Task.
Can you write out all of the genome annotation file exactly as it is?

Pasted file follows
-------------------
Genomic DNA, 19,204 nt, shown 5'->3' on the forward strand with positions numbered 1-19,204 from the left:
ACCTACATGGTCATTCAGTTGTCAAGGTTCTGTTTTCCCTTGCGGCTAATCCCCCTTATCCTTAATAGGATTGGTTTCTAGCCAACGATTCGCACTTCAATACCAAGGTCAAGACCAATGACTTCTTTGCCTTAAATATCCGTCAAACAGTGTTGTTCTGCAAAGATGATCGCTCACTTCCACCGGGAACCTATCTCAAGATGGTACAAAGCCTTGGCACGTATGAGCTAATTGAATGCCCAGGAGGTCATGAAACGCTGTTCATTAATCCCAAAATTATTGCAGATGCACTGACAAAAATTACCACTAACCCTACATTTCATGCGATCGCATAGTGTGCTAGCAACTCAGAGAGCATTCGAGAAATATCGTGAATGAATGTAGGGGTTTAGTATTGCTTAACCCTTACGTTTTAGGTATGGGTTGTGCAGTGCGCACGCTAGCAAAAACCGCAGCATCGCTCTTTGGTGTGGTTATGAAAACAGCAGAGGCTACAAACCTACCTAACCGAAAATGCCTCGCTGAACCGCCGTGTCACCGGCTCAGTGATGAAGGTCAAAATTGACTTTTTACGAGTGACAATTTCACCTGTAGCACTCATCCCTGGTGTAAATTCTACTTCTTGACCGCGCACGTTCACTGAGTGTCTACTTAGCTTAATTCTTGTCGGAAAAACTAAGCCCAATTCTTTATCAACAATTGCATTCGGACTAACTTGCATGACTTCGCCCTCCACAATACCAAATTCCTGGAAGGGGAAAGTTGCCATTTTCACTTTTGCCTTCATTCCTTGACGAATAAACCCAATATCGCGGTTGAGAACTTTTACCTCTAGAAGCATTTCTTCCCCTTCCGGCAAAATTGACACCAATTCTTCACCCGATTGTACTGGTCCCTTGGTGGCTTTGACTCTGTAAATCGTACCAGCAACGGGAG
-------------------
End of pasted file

Genomic DNA, 19,204 nt, shown 5'->3' on the forward strand with positions numbered 1-19,204 from the left:
ACCTACATGGTCATTCAGTTGTCAAGGTTCTGTTTTCCCTTGCGGCTAATCCCCCTTATCCTTAATAGGATTGGTTTCTAGCCAACGATTCGCACTTCAATACCAAGGTCAAGACCAATGACTTCTTTGCCTTAAATATCCGTCAAACAGTGTTGTTCTGCAAAGATGATCGCTCACTTCCACCGGGAACCTATCTCAAGATGGTACAAAGCCTTGGCACGTATGAGCTAATTGAATGCCCAGGAGGTCATGAAACGCTGTTCATTAATCCCAAAATTATTGCAGATGCACTGACAAAAATTACCACTAACCCTACATTTCATGCGATCGCATAGTGTGCTAGCAACTCAGAGAGCATTCGAGAAATATCGTGAATGAATGTAGGGGTTTAGTATTGCTTAACCCTTACGTTTTAGGTATGGGTTGTGCAGTGCGCACGCTAGCAAAAACCGCAGCATCGCTCTTTGGTGTGGTTATGAAAACAGCAGAGGCTACAAACCTACCTAACCGAAAATGCCTCGCTGAACCGCCGTGTCACCGGCTCAGTGATGAAGGTCAAAATTGACTTTTTACGAGTGACAATTTCACCTGTAGCACTCATCCCTGGTGTAAATTCTACTTCTTGACCGCGCACGTTCACTGAGTGTCTACTTAGCTTAATTCTTGTCGGAAAAACTAAGCCCAATTCTTTATCAACAATTGCATTCGGACTAACTTGCATGACTTCGCCCTCCACAATACCAAATTCCTGGAAGGGGAAAGTTGCCATTTTCACTTTTGCCTTCATTCCTTGACGAATAAACCCAATATCGCGGTTGAGAACTTTTACCTCTAGAAGCATTTCTTCCCCTTCCGGCAAAATTGACACCAATTCTTCACCCGATTGTACTGGTCCCTTGGTGGCTTTGACTCTGTAAATCGTACCAGCAACGGGAG